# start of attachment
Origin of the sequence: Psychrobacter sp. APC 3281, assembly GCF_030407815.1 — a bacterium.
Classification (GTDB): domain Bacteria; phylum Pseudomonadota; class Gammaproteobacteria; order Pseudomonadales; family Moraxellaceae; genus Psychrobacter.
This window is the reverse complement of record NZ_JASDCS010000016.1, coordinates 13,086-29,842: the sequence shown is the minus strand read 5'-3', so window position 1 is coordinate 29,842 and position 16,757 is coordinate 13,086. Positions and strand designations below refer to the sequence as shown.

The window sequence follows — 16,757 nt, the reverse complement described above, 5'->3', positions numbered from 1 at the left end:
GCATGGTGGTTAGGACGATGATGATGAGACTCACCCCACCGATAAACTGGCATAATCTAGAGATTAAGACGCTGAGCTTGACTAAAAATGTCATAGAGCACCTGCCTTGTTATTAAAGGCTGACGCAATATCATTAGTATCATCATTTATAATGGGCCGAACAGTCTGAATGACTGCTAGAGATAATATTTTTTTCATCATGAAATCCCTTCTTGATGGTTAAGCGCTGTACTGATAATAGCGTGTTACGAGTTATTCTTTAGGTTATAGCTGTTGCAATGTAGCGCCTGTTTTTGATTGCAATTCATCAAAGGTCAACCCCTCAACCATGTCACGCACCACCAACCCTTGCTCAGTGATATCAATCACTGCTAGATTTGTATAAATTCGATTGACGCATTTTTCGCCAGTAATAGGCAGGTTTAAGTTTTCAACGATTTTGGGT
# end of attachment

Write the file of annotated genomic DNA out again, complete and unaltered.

Origin of the sequence: Psychrobacter sp. APC 3281, assembly GCF_030407815.1 — a bacterium.
Classification (GTDB): domain Bacteria; phylum Pseudomonadota; class Gammaproteobacteria; order Pseudomonadales; family Moraxellaceae; genus Psychrobacter.
This window is the reverse complement of record NZ_JASDCS010000016.1, coordinates 13,086-29,842: the sequence shown is the minus strand read 5'-3', so window position 1 is coordinate 29,842 and position 16,757 is coordinate 13,086. Positions and strand designations below refer to the sequence as shown.

The window sequence follows — 16,757 nt, the reverse complement described above, 5'->3', positions numbered from 1 at the left end:
GCATGGTGGTTAGGACGATGATGATGAGACTCACCCCACCGATAAACTGGCATAATCTAGAGATTAAGACGCTGAGCTTGACTAAAAATGTCATAGAGCACCTGCCTTGTTATTAAAGGCTGACGCAATATCATTAGTATCATCATTTATAATGGGCCGAACAGTCTGAATGACTGCTAGAGATAATATTTTTTTCATCATGAAATCCCTTCTTGATGGTTAAGCGCTGTACTGATAATAGCGTGTTACGAGTTATTCTTTAGGTTATAGCTGTTGCAATGTAGCGCCTGTTTTTGATTGCAATTCATCAAAGGTCAACCCCTCAACCATGTCACGCACCACCAACCCTTGCTCAGTGATATCAATCACTGCTAGATTTGTATAAATTCGATTGACGCATTTTTCGCCAGTAATAGGCAGGTTTAAGTTTTCAACGATTTTGGGT